Brock -- (NOT) Learning to write in criminology

I think it's very important to use academic articles as reading materials, as both Cathy and Brock have demonstrated. It allows the students to experience the genre they are learning, while reading a textbook exposes them to a different genre than that they are expected to write in. It brings to my mind the idea of the (?) of practice: through readings, analyzing and connecting on each other's reflections, students start to form their own community of learners who speak the same language (shared genres).

Sometimes we "misread" student actions as resistance when often it is not knowing or understanding.

There's a terrific use of the Internet in the on-line assessments, especially in their anonymity. Bravo, for toughing out the stodgy easy judgments and holding out for something better. -- C Creed

Key to peer evaluation anonymity does seem to be essential; however, when peer evaluation is not anonymous it can have the benefit of making the evaluating student responsible for his or her comments.

Is involvement self-selected and/or are numbers restricted? Also, did the students realize your implicit purpose, or did they still believe that this was a "music course"?

"Mutual socialization by the student" -- leaderless group theory or Noam Chomsky's Manufacturing consent and a hidden agenda.

It was also interesting to observe -- in my classes -- that the dominant "in-class" folks were also dominant in the written segments.

They do feel they belong to "My Space", popular music, and other communities of discourse that they're familiar with, and may resent (without even being aware of it) having to cede that territory to academics, even though they themselves aspire to become their own conquerors. I'm rambling big-time here but am wondering if this is at all a factor to consider in student resistance. I couldn't agree more that thoughtful use of on-line interaction/discussion . . . plays a significant role in effective peer-based teaching. It's also a means of mutual enculturation. Effectively, they persuade each other into understanding what genre membership means -- and of course, they share and build upon knowledge, which is a significant motivator for learning. -- Amanda

I'd forgotten how resistant 1st year students can be to the academic mode, particularly when it's applied to subjects that they have an informal but intense feeling for. It's interesting and ironic that their resistance actually helped to create an online community, and that Brock didn't need to intervene. I'd like to know more about the connection or similarity between the in-class and online discussions. -- Geoff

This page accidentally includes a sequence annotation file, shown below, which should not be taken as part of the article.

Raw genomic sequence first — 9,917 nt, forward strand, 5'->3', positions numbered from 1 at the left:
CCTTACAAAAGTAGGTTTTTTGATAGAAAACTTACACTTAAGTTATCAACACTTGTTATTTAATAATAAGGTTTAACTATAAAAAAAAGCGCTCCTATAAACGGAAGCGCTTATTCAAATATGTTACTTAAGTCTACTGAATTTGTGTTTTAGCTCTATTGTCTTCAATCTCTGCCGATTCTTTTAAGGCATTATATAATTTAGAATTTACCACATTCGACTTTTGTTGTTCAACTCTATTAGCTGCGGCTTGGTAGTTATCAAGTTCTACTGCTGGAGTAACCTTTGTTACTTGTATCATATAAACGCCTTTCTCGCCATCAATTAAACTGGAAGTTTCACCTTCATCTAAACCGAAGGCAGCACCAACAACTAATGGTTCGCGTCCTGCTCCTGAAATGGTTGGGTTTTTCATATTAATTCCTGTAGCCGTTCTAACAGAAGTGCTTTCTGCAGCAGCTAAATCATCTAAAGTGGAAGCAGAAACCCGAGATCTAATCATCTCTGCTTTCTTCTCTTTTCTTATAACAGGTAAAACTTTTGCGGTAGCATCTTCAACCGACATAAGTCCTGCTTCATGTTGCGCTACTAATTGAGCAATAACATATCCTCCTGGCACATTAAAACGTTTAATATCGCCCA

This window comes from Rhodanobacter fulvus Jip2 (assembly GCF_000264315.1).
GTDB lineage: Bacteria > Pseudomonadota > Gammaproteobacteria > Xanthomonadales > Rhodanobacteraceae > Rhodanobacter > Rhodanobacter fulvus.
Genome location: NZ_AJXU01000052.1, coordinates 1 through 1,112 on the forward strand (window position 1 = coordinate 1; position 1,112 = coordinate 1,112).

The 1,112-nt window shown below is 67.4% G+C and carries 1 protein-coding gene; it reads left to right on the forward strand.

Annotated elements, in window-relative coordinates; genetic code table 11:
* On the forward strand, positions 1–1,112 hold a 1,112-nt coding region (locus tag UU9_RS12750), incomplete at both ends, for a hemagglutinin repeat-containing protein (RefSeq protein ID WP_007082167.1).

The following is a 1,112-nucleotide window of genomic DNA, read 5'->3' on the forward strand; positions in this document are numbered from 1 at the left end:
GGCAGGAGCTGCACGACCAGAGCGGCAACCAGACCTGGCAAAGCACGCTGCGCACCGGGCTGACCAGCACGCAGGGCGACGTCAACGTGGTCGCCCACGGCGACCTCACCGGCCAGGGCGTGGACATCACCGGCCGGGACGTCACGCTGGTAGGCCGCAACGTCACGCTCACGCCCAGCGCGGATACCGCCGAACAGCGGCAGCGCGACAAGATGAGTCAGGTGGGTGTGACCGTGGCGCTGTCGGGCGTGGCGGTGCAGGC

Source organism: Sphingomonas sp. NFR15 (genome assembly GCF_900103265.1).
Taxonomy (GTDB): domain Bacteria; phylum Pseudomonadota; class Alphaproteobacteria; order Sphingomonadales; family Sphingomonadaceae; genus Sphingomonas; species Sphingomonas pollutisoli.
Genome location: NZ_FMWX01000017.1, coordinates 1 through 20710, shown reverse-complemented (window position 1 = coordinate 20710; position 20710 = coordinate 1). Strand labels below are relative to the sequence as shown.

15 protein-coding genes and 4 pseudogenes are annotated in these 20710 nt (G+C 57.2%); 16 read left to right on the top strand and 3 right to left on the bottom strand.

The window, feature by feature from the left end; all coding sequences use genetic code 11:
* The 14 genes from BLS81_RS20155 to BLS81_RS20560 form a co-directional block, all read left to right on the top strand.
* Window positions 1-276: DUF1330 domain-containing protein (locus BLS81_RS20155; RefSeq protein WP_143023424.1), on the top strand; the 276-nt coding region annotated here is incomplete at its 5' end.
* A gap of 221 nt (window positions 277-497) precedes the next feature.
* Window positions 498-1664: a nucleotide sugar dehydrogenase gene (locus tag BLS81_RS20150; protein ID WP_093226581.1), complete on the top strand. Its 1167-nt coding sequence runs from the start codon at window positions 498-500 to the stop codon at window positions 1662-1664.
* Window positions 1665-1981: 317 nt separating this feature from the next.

As we discussed yesterday, Brock's experience points to the power of structured student interaction around the course tasks, and in particular the position outcomes stemming from having fellow students act as a real audience. I'd be interested in knowing from Brock ways in which it is appropriate and helpful for the course professor to interact in the relationship.

How do you get students to effectively learn to peer assess? Is there an abuse of the anonymity? How do you make it work? -- Miriam

I think many first year students are skeptical about post-secondary education for good reasons. Others, by contrast, feel understandably intimidated by the mystification of the academic language still perpetuated in universities. Brock points out that many students lack the "cultural capital" (parental support, etc.). Lack of confidence can be a huge barrier to acquisition of academic literacy. -- Patricia

Besides the wonderful clarity of Brock's presentation, the most striking thing here for me was the nature of that peer reviewing. I expect (and usually see) perfunctory faux-English teacher commentary, sometimes including expressions of agreement. I can get (sometimes) dialogic and thoughtful responses like this, but usually it's pulling teeth. (Response: I've had very positive experiences with peer comments.) I wonder what enabled this and what role the anonymity played in it. I also understand it inter-relates to what was said at the beginning (Mary Lea!) about the role of this discourse in maintaining and creating identity. It it's anonymous, how does that impinge on this? It certainly changes the way I react to the first two blames. (Response: In my experience anonymity makes comments more honest and free.)

My biggest challenge has been selecting a topic or theme that captures their imagination/interest. I've given up trying, kudos to Brock for his success with this challenging audience. (Response: Or is academia to recognize topics/themes that engage them and be enabled to teach to those areas while still balancing academic rigor.)

It seems to me that a kind of coherent set of practicing regarding teaching writing is emerging in the Canadian context. Features involve: 1) seeing reading as centered, 2) bring reading into writing, 3) creating community of readers and writers, 4) taking communicative skills/techniques seriously.